How do you feel when you achieve a goal?
I feel like celebrating somehow, especially when I have had to stretch myself and move well out of my comfort zone.
If we can remember how we became goal getters, we have a story to share with our mentees, many of whom will need plenty of support to wish to embark on a goal getting program.More ands more Neuroscience research that I am reading is pointing to the importance of setting goals as an important aspect of brain development.
This all reminded me of some examples of goals achieved by a mentee during a mentoring relationship in programs I have been linked with. These examples might encourage mentors and help them to appreciate that there is such a variety of goals one can encourage in a mentoring relationship, some fairly straightforward.
1. A mentee’s grades in one academic subject improved from 28% to 50%.
2. A mentee worked on lifting weights at a gym, which the mentor used to teach goal setting. They had a great relationship.
3. A mentee obtained a part-time job with the help of a mentor.
4. A mentee and mentor visited shops in a shopping mall, picking up job applications as they went. The mentee gained a job that same day, thus achieving a goal without having written any goal-setting steps! The connection between mentor and mentee provided a foundation to build on for the remaining months of their mentoring journey together.
5. A mentee worked at aerobic fitness as she was going to be a bridesmaid later in the year. She lost weight and improved her self-image, which her mentor determined from her increasingly positive body language and attitude to life.
6. An overweight mentee who wanted to exercise went fishing with his mentor and the mentor’s young family. As it was the mentee’s birthday, the mentor gave his mentee a gift voucher. On arriving home from the outing, the mentor received a phone call from his mentee saying that he had already bought fishing gear. The mentee gained in self-esteem, improved his academic work and gained fitness through all the exercise involved with fishing.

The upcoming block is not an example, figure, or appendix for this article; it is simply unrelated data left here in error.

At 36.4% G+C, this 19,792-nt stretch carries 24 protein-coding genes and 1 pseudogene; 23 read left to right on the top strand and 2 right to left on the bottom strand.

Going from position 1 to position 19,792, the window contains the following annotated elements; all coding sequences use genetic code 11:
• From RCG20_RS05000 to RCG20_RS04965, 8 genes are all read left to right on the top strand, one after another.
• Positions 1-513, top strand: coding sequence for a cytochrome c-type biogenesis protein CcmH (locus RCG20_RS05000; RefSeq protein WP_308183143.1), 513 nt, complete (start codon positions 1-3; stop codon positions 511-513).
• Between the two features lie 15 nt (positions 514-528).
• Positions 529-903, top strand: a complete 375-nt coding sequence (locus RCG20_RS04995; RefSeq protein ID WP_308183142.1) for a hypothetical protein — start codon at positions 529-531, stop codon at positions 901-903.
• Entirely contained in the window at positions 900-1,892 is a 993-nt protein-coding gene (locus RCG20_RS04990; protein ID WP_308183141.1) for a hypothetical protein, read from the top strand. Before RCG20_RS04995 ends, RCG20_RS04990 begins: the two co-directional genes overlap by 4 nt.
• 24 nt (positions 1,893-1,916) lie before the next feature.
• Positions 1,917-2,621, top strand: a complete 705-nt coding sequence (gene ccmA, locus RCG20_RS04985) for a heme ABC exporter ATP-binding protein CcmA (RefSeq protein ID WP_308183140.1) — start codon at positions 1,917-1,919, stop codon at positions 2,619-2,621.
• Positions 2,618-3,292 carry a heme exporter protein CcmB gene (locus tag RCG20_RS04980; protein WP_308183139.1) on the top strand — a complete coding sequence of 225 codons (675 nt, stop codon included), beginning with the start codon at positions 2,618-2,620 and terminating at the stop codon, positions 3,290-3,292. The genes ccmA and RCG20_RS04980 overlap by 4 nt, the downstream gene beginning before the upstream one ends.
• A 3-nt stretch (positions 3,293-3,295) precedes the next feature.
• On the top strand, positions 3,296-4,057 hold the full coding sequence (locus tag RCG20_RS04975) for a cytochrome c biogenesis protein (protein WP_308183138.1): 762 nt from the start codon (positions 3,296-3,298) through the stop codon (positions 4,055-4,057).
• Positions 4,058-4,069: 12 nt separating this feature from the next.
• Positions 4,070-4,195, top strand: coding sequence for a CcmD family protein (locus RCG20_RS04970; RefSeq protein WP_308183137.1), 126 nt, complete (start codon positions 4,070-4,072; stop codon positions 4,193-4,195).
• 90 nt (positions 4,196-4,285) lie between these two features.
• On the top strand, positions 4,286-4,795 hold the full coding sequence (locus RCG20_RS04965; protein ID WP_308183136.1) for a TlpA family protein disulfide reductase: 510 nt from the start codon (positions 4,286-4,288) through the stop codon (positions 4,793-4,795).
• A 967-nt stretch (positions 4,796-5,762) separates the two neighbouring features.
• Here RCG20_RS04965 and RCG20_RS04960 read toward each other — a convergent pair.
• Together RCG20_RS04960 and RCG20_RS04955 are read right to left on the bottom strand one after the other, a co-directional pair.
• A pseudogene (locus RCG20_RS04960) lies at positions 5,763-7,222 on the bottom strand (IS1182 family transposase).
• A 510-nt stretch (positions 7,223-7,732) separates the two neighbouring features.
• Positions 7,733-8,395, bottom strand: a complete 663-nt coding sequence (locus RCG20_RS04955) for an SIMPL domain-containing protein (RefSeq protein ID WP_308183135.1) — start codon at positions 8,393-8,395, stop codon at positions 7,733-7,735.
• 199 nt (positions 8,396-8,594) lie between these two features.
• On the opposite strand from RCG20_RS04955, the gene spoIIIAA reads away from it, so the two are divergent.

7. A mentee, after encouragement from the mentor, started attending the Homework Centre at school, which led to academic improvement and, consequently, increased self-esteem.
8. A mentor drew up a goal-setting strategy on the computer with his mentee, who was interested in computers.
9. A mentee committed himself to reading one novel a week to improve his English, with encouragement and support from his mentor.
10. A mentee joined the local library with the help of the mentor.
11. A mentee set up an exercise program with the help of the mentor.
12. A mentee visited a computer firm, learned how to rebuild computers and then set up his own small business from home.
13. A mentee applied for a job but was rejected. This was a major setback for the mentee, though the mentor encouraged her to persevere. Six months later, with a better attitude, she applied for a new job with the help of the mentor and was employed.
14. A mentee (like many others) built her goals around obtaining a restricted driver license.
15. A mentee worked towards obtaining an overseas study scholarship. Her mentor helped her to prioritize, plan and move out of her comfort zone to undergo new experiences.
Mentors who are new to mentoring would be encouraged to start with easily achievable goals eg, getting to school on time for five successive days. Achieving this goal develops the mentee’s self-confidence and can lay the foundation to a whole lot of new experiences for the mentee as he or she embarks on a new journey with the mentor.
Did you have anyone who guided you on a goal getting journey at any time in your life? How did they do this? How did you feel? Did you achieve all your goals?
About the author: Robin Cox has been a School Principal, sports coach to National Under 19 Level, Youth Symposium Organiser, developer of Youth Mentoring Programs in New Zealand and Australia, Churchill Fellow and author of books linked to youth mentoring, Peer Mentoring and the development of adolescents to become the best they can be. He has trained over 1,000 volunteer adult mentors, run workshops for teachers promoting the Spirit of Mentoring and personally mentored over 1,000 adolescents. Still an idealist, a cancer survivor of 50+ years, married with two adult children, Robin lives in Australia and shares a passion with anyone wanting to make a positive difference in the global community. You can join him on Twitter @million2016coxy or on Facebook or contact him through his YES! website